Glimpse of India – Joyous Ride through food lanes of India

Indian food

Joyous Ride through food lanes of India

Inspired by rich heritage and magical herbs, Indian food is nutritious and health-oriented when cooked with passion πŸ’•

Indian spices


The inviting aroma of Indian food is due to the herbs and spices used to cook the meals. Spices are an integral part of Indian recipes. Cardamom, coriander, turmeric, fennel, peppercorn, mint, carom seeds, red chillies are some of the ingredients required for Indian recipes.

I found that food is a common connection among all living creatures. Food when cooked and served passionately, brightens up the moment.

Let me take you on a joyous ride through lanes of Indian food. Twenty-nine states of India prepare food in their authentic style. The exclusivity being difficult to match, you have to visit the state to relish the food from that place! Sounds like an impossible job? Worry not. Thanks to globalisation, the world has been shortened by experienced chefs all over the world:)

Kashmiri Wazwan

Indian food


Photo credit: Suresh Hinduja for Hyatt Bangalore

Wazwan is a multi-course meal in Kashmiri cuisine prepared using lamb or chicken. The lavish meal is normally cooked during celebrations.
Rogan josh (Kashmir)

Rogan Josh

Rogan Josh is an integral part of Kashmiri cuisine. Wazwan is incomplete without this richly flavoured, spicy lamb curry.

Bisi Bele bhath from Karnataka

Bisi Bele bhath

A wholesome lentil-rice meal, Bisi bele bhath has its origin in Mysore. It takes as many as 30 ingredients to perfect this recipe:)

Authentic Andhra meal

Andhra thali


Lavish use of spices, seafood (in non-veg variation), lentils, rice, pickles and chutneys occupy the largest place in Andhra thali.

Assamese thali

Assamese thali

Assamese food is simple with exotic, bold flavours. Sour vegetables, duck and pigeon make the meal different from the rest of India.

Goan Pork vindaloo

Pork vindaloo

A fiery, spicy dish from Goa, Pork Vindaloo is popular globally. Vindaloo is served with pork in authentic Goan restaurants. Though ‘aloo’ means potato, the original recipe doesn’t contain potatoes. Restaurants in the UK serve potato-version of Vindaloo.

Maharashtrian poha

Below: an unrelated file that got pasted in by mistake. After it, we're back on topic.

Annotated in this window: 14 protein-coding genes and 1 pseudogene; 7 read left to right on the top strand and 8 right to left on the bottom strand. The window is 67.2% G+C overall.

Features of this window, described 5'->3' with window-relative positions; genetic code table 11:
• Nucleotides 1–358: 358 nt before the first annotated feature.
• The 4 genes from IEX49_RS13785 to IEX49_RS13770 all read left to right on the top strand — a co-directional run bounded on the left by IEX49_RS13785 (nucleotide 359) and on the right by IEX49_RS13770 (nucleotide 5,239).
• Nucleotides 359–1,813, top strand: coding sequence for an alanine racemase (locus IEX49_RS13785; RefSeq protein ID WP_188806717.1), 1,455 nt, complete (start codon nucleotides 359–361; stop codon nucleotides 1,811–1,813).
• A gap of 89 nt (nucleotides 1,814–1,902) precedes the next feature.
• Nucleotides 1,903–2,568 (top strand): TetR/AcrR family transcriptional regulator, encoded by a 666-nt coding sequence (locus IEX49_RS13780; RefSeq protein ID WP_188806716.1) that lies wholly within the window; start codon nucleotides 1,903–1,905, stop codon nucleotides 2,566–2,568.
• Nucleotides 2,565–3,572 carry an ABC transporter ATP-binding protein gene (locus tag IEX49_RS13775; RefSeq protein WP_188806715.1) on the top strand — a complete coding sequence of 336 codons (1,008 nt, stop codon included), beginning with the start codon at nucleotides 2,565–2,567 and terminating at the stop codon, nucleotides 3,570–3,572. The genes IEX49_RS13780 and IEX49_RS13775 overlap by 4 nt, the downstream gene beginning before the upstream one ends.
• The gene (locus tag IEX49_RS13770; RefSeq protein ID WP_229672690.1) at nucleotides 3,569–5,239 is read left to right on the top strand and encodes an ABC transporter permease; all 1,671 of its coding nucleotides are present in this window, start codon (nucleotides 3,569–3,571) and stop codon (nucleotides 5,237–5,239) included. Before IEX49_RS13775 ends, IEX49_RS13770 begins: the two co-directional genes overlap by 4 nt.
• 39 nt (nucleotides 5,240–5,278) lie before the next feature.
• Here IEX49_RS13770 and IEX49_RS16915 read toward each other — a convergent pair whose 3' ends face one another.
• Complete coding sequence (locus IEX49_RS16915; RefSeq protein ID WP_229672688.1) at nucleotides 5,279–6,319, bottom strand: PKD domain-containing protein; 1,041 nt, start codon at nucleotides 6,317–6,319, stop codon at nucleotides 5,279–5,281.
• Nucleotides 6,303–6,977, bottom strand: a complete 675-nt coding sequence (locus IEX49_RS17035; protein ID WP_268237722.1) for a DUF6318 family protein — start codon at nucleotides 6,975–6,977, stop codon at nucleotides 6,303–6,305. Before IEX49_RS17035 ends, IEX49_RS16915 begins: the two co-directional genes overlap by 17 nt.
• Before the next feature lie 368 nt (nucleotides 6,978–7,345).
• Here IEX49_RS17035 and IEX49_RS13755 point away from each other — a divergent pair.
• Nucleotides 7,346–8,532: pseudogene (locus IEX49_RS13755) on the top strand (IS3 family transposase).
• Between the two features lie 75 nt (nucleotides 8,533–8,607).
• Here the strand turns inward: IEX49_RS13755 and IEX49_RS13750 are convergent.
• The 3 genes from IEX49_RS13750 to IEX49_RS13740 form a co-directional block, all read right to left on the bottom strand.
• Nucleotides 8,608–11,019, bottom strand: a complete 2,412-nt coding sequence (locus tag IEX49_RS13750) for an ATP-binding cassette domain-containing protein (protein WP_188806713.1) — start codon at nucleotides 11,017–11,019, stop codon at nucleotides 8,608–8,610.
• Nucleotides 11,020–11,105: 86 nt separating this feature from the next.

Maharashtrian poha

Poha is a low-calorie breakfast of flattened rice rinsed and mixed with spices and nuts. Garnished with coriander leaves, poha is a delicious meal when cooked to perfection.

Rajasthani thali

Rajasthani thali

Rajasthani food is influenced by the lack of water in the state. The dishes that stay fresh for long and can be eaten without heating are the speciality of this region. Dal-baati-churma, gatte ki sabzi, bajra roti, kachoris are the best things to try.

Gujarati Khaman dhokla

Khaman dhokla

Fermented gram flour and yoghurt batter is steamed, tempered with mustard seeds and served with coconut/coriander chutney.

Masala Dosa

Masala Dosa

Most popular south Indian delicacy, dosa is prepared by making a thin crust of rice and lentils. A filling of potato/onion/paneer, spices and herbs are folded in the crust. Dosa is served with sambar and coconut chutney.

Hyderabadi Biryani

Hyderabadi Biryani

A speciality from Hyderabad, Hyderabadi Biryani is cooking rice with meat, spices, saffron, curd and a lot of ghee. Hyderabadi biryani is believed to have been originated in the kitchen of Nizam of Hyderabad.

Kitchens of India


This post is a part of Blogchatter A2Z and Global AtoZ blogging challenge. I’m writing 26 posts in the month of April on the theme Glimpse of India. Follow my work on social media platforms with hashtags #AditiWrites, #CelebrateIndiaWithAditi

#BlogchatterA2Z #AtoZChallenge

33 thoughts on “Glimpse of India – Joyous Ride through food lanes of India”

  1. I am fascinated by regional cuisines – not just in India but around the world. It’s so interesting to see how the various dishes evolved. Though “Fusion Restaurants” are a relatively recent phenomenon here in name we’ve been doing it for centuries. Now I’m really hungry.

    Have you had the chance to watch Raja Rasoi aur Anya Kahaniyaan? The first series was on Netflix here and it was amazing. That said it made me so hungry to watch that for the first time, practicing Hindi made me gain weight!

    Liked by 1 person

    1. I haven’t watched Raja Rasoi aur….
      But I’m fascinated by the knowledge of Hindi you possess. Kudos to you for expanding your knowledge to the extent it makes an impact.

      Liked by 1 person

      1. Thank you – feedback like that is extremely encouraging.

        It was really hard to study at the beginning. I think for a year or more I couldn’t even put together a simple sentence. But once I got past that it became addictive. I’m happy with where I am but really want to know more. At the moment I can speak fairly well to my friend’s five year old son and that just makes me want to be able to speak well to older people as well.

        Liked by 1 person

  2. Awww… I’m hungry now. Being away from India two things I miss the most, one is family and other is street food. Whenever we visit India first thing we do is exploring various food options around the street.


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